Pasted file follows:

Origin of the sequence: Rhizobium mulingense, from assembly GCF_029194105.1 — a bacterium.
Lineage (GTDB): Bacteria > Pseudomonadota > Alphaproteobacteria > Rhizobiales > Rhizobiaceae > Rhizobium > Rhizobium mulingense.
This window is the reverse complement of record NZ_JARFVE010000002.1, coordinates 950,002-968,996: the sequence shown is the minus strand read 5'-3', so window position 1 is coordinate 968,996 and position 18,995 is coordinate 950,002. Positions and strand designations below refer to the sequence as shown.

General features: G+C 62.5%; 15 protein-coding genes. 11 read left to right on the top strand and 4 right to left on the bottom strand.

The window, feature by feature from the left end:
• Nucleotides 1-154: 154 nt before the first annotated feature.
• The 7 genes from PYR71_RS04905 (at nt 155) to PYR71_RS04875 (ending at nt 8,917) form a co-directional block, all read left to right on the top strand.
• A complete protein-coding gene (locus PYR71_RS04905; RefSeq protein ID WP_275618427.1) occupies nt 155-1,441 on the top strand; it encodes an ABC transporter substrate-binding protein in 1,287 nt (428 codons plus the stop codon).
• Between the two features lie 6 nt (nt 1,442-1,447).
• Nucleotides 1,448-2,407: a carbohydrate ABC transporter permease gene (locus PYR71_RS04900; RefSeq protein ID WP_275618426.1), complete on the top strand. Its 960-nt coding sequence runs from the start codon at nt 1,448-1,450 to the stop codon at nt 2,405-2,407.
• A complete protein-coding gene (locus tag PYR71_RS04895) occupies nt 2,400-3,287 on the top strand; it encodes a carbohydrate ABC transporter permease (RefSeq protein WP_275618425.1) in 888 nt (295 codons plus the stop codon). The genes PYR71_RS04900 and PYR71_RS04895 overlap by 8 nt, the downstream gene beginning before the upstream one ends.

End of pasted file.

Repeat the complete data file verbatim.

Origin of the sequence: Rhizobium mulingense, from assembly GCF_029194105.1 — a bacterium.
Lineage (GTDB): Bacteria > Pseudomonadota > Alphaproteobacteria > Rhizobiales > Rhizobiaceae > Rhizobium > Rhizobium mulingense.
This window is the reverse complement of record NZ_JARFVE010000002.1, coordinates 950,002-968,996: the sequence shown is the minus strand read 5'-3', so window position 1 is coordinate 968,996 and position 18,995 is coordinate 950,002. Positions and strand designations below refer to the sequence as shown.

General features: G+C 62.5%; 15 protein-coding genes. 11 read left to right on the top strand and 4 right to left on the bottom strand.

The window, feature by feature from the left end:
• Nucleotides 1-154: 154 nt before the first annotated feature.
• The 7 genes from PYR71_RS04905 (at nt 155) to PYR71_RS04875 (ending at nt 8,917) form a co-directional block, all read left to right on the top strand.
• A complete protein-coding gene (locus PYR71_RS04905; RefSeq protein ID WP_275618427.1) occupies nt 155-1,441 on the top strand; it encodes an ABC transporter substrate-binding protein in 1,287 nt (428 codons plus the stop codon).
• Between the two features lie 6 nt (nt 1,442-1,447).
• Nucleotides 1,448-2,407: a carbohydrate ABC transporter permease gene (locus PYR71_RS04900; RefSeq protein ID WP_275618426.1), complete on the top strand. Its 960-nt coding sequence runs from the start codon at nt 1,448-1,450 to the stop codon at nt 2,405-2,407.
• A complete protein-coding gene (locus tag PYR71_RS04895) occupies nt 2,400-3,287 on the top strand; it encodes a carbohydrate ABC transporter permease (RefSeq protein WP_275618425.1) in 888 nt (295 codons plus the stop codon). The genes PYR71_RS04900 and PYR71_RS04895 overlap by 8 nt, the downstream gene beginning before the upstream one ends.